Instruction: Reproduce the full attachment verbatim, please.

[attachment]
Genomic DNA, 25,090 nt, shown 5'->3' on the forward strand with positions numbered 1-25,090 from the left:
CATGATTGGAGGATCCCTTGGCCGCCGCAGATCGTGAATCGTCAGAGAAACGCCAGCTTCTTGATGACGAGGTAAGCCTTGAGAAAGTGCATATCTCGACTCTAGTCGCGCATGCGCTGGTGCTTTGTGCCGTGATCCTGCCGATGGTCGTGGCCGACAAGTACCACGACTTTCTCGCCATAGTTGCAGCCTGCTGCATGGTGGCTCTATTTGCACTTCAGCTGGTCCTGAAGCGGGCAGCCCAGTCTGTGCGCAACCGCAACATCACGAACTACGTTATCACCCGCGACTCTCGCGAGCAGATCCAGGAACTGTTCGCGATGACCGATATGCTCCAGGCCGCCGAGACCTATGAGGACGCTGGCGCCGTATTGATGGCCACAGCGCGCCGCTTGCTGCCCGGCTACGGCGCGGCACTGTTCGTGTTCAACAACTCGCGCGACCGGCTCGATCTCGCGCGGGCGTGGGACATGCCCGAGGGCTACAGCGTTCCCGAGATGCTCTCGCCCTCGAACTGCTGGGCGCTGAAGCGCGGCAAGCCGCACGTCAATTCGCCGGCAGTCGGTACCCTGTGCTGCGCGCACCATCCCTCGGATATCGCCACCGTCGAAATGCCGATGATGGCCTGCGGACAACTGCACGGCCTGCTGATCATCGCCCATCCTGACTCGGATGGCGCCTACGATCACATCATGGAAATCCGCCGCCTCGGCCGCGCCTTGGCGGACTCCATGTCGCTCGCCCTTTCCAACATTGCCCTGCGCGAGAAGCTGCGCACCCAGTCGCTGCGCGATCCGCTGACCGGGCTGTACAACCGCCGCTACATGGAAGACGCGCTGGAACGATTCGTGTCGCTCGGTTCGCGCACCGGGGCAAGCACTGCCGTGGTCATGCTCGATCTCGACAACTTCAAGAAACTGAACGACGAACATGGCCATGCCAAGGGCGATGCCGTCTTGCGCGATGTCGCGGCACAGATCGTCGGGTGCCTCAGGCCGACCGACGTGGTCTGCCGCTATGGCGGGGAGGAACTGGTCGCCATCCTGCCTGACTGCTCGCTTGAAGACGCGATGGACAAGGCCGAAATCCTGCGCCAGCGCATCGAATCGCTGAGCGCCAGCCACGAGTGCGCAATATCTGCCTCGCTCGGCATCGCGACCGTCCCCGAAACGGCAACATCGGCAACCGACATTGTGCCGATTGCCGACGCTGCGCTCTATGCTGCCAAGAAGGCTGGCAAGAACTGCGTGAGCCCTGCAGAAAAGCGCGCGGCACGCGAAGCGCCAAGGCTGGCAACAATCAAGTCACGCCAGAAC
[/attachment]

Genomic DNA, 25,090 nt, shown 5'->3' on the forward strand with positions numbered 1-25,090 from the left:
CATGATTGGAGGATCCCTTGGCCGCCGCAGATCGTGAATCGTCAGAGAAACGCCAGCTTCTTGATGACGAGGTAAGCCTTGAGAAAGTGCATATCTCGACTCTAGTCGCGCATGCGCTGGTGCTTTGTGCCGTGATCCTGCCGATGGTCGTGGCCGACAAGTACCACGACTTTCTCGCCATAGTTGCAGCCTGCTGCATGGTGGCTCTATTTGCACTTCAGCTGGTCCTGAAGCGGGCAGCCCAGTCTGTGCGCAACCGCAACATCACGAACTACGTTATCACCCGCGACTCTCGCGAGCAGATCCAGGAACTGTTCGCGATGACCGATATGCTCCAGGCCGCCGAGACCTATGAGGACGCTGGCGCCGTATTGATGGCCACAGCGCGCCGCTTGCTGCCCGGCTACGGCGCGGCACTGTTCGTGTTCAACAACTCGCGCGACCGGCTCGATCTCGCGCGGGCGTGGGACATGCCCGAGGGCTACAGCGTTCCCGAGATGCTCTCGCCCTCGAACTGCTGGGCGCTGAAGCGCGGCAAGCCGCACGTCAATTCGCCGGCAGTCGGTACCCTGTGCTGCGCGCACCATCCCTCGGATATCGCCACCGTCGAAATGCCGATGATGGCCTGCGGACAACTGCACGGCCTGCTGATCATCGCCCATCCTGACTCGGATGGCGCCTACGATCACATCATGGAAATCCGCCGCCTCGGCCGCGCCTTGGCGGACTCCATGTCGCTCGCCCTTTCCAACATTGCCCTGCGCGAGAAGCTGCGCACCCAGTCGCTGCGCGATCCGCTGACCGGGCTGTACAACCGCCGCTACATGGAAGACGCGCTGGAACGATTCGTGTCGCTCGGTTCGCGCACCGGGGCAAGCACTGCCGTGGTCATGCTCGATCTCGACAACTTCAAGAAACTGAACGACGAACATGGCCATGCCAAGGGCGATGCCGTCTTGCGCGATGTCGCGGCACAGATCGTCGGGTGCCTCAGGCCGACCGACGTGGTCTGCCGCTATGGCGGGGAGGAACTGGTCGCCATCCTGCCTGACTGCTCGCTTGAAGACGCGATGGACAAGGCCGAAATCCTGCGCCAGCGCATCGAATCGCTGAGCGCCAGCCACGAGTGCGCAATATCTGCCTCGCTCGGCATCGCGACCGTCCCCGAAACGGCAACATCGGCAACCGACATTGTGCCGATTGCCGACGCTGCGCTCTATGCTGCCAAGAAGGCTGGCAAGAACTGCGTGAGCCCTGCAGAAAAGCGCGCGGCACGCGAAGCGCCAAGGCTGGCAACAATCAAGTCACGCCAGAAC